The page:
Sociology - AQA A Level at Countesthorpe Leysland Community College
Head of Department: Mr. D. Rushin
Sociology students at CLCC attain very good grades. In recent years, well over half of Year 13 students attained an A or B grade, and it’s been typical for between 70 and 80% of students to attain their challenging ALPS target grades. In 2017, Sociology grades have been judged as 'outstanding' compared to national ALPS standards. Looking at other colleges in Leicestershire, the Sociology department at CLCC compares very well indeed.
Why study this course?
Studying Sociology offers students insights into social, political, economic and cultural issues. It helps them develop a multi-perspective and critical approach to understanding a range of issues around culture, family-life, government policy, education, crime, childhood, inequality, social power and many other aspects of society. It also helps students develop a range of skills that can be useful for a variety of careers.
Aims of the course
A-Level Sociology aims to provide students with a greater understanding of the social world, and to arouse an interest in human social behaviour and a desire to explain it. It also aims to instil in students some skills in academic writing, communication, note-taking, debating and others. However, ultimately the course aims to prepare students for exams at the end of year 13, increasing their chances of achieving grades which will springboard them into the next phase of their life – whether that be university, further education courses or employment.
Studying A-level Sociology offers an in-depth and evaluative insight into social, cultural, political and economic issues. It helps students develop a multi-perspective and critical approach to understanding issues around culture and identity, government policy, family life, inequality, government policy, crime and deviance, education, childhood, global relations, environmentalism, demographic change, social control and other aspects of contemporary society. It involves six topics:
- Families and Households investigates changing patterns of marriage, cohabitation, separation and divorce, child-bearing and the life-course; the diversity of contemporary family and household structures; the nature and extent of changes within the family, with reference to gender roles, domestic labour and power relationships; the nature of childhood, and changes in the status of children in the family and society; demographic trends in the UK since 1900; and reasons for changes in birth rates, death rates and family size.
- Education explores the role and purpose of education; differential educational achievement of social groups by social class, gender and ethnicity in contemporary society; relationships and processes within schools, with particular reference to teacher/pupil relationships, pupil subcultures, 'the hidden curriculum' and the organisation of teaching and learning; the significance of educational policies, including selection, comprehensivisation, marketization and 'the globalisation of education' - for an understanding of the structure, role, impact and experience of education.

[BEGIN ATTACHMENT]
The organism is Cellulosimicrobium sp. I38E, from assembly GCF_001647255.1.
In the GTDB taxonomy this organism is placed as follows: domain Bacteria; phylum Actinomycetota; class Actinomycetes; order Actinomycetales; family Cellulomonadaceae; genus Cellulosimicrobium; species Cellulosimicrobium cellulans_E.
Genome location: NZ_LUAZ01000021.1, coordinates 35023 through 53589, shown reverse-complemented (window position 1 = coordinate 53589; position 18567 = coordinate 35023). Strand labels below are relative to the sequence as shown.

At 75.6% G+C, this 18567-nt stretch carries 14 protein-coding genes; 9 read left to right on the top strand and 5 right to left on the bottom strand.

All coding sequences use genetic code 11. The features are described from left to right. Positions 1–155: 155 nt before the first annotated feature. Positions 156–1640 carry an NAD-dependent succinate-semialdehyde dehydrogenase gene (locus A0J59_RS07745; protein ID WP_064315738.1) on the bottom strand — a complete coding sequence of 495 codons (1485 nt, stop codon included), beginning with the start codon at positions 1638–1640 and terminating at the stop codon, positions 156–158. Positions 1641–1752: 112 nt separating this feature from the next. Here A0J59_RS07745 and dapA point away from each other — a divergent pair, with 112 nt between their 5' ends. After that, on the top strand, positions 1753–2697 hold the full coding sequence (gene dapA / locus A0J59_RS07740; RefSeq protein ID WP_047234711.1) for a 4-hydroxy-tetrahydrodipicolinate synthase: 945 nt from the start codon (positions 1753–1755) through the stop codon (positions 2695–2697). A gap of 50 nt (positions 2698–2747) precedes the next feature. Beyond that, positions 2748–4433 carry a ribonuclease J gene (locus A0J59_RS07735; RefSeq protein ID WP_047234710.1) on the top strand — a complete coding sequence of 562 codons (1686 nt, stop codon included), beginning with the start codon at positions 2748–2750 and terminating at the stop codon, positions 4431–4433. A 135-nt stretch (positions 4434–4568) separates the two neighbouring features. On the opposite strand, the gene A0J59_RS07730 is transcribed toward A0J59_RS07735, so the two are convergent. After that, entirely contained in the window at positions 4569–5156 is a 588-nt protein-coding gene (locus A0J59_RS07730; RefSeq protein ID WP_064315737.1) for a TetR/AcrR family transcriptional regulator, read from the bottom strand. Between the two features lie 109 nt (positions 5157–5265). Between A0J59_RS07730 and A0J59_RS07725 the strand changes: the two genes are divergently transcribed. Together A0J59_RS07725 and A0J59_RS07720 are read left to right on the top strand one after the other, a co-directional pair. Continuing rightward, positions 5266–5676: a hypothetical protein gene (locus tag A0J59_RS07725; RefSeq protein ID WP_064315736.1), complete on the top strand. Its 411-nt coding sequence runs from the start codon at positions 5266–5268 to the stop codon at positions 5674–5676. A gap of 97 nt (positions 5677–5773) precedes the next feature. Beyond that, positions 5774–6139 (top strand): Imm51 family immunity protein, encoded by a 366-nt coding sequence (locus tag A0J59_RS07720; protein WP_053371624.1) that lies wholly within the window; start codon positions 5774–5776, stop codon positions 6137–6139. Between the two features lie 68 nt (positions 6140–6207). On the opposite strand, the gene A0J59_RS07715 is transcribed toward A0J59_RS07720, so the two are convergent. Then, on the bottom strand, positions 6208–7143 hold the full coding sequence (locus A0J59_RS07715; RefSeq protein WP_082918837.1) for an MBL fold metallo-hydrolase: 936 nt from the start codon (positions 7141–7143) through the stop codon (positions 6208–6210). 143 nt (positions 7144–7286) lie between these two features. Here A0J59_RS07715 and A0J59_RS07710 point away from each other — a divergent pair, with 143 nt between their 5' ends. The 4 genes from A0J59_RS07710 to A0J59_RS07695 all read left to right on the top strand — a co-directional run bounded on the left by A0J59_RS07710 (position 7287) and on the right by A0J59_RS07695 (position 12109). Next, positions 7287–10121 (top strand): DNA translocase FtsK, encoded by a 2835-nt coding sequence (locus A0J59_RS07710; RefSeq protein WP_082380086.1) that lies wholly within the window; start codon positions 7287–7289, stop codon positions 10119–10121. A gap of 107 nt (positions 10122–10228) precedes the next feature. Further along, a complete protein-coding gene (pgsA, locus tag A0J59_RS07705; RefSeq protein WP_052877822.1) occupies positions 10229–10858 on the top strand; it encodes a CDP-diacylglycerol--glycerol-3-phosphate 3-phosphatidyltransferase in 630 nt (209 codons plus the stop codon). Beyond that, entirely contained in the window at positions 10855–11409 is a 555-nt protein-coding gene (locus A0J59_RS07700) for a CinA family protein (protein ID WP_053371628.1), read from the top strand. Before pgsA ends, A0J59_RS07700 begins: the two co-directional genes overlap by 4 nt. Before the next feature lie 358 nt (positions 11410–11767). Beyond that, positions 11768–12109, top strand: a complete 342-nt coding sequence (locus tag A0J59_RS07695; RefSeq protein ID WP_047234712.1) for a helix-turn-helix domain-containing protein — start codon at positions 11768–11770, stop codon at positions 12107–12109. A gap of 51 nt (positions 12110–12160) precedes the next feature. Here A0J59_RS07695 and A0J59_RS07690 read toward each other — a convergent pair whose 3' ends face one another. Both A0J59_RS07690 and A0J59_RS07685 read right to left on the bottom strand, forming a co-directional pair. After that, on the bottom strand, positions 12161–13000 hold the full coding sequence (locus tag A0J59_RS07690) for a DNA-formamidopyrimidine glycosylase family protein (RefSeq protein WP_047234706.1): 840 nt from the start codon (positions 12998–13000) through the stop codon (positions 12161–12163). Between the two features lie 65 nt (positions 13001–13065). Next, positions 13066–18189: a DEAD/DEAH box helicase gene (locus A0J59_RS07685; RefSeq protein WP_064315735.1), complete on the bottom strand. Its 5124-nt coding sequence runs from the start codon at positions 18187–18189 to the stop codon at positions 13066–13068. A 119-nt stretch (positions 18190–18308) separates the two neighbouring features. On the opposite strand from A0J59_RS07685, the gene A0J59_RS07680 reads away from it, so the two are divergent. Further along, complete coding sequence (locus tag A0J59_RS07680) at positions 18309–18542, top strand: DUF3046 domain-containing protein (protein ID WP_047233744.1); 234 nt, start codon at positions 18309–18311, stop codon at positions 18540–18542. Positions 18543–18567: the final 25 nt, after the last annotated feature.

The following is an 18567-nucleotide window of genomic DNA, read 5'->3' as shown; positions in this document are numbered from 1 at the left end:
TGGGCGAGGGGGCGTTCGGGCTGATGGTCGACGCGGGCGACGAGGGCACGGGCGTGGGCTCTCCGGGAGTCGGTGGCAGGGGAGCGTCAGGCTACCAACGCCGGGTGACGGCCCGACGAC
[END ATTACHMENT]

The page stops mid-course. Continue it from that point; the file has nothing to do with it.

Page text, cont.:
- Sociological Methods explores a range of primary and secondary sociological research methods, including questionnaires, experiments and interviews, and assesses their usefulness.
- Global Development investigates why certain societies have modernised while others remain under-developed, and explores a series of possible solutions to this under-development. A range of concepts and phenomena are studied, including 'globalisation'; over-population, war & conflict and morbidity in the developing world; aid, trade and debt; 'urbanisation' and the effects of industrialisation upon the environment.
- Crime & Deviance explores definitions of 'crime' and 'deviance'; attempts to explain why males and certain other social groups feature more commonly in crime data, and explores a vast range of explanations for why some people commit criminal and deviant acts while others conform to the law – and to 'social norms'. The unit also includes issues such as punishment, globalisation, corporate crime and crime-prevention strategies.
- Theory & Methods assesses the usefulness of a range of research methods (such as questionnaires and observation techniques) for studying crime and deviance; assesses the accuracy of official crime statistics; explores sociology's relationship with government policy, and examines whether or not social research can ever be objective, unbiased and 'value free', and whether or not sociology should be considered a 'science'. It also explores the concept of 'post-modernism'.
How am I assessed?
At the end of year-13, students will sit 3 exam papers, all 2 hours long. They are on:
• Sociological Theory and Methods - along with Sociology of Education
• Global Development - as well as Families & Households
• Crime & Deviance - with Theory & Methods
Where does this course lead?
Successful Sociology students go on to a range of fields. While some enter employment with a greater understanding of social, political and economic processes; many go on to university. Previous Sociologists at Countesthorpe have gone on to study Sociology, Social Policy and Human Geography, for example. However, inspired by the Crime & Deviance unit, many combine their passion for Sociology with their love of Psychology and apply for courses in Criminology.
How to apply
You can apply for this course through UCAS Progress. Add this course to your favourites so you can start making an application.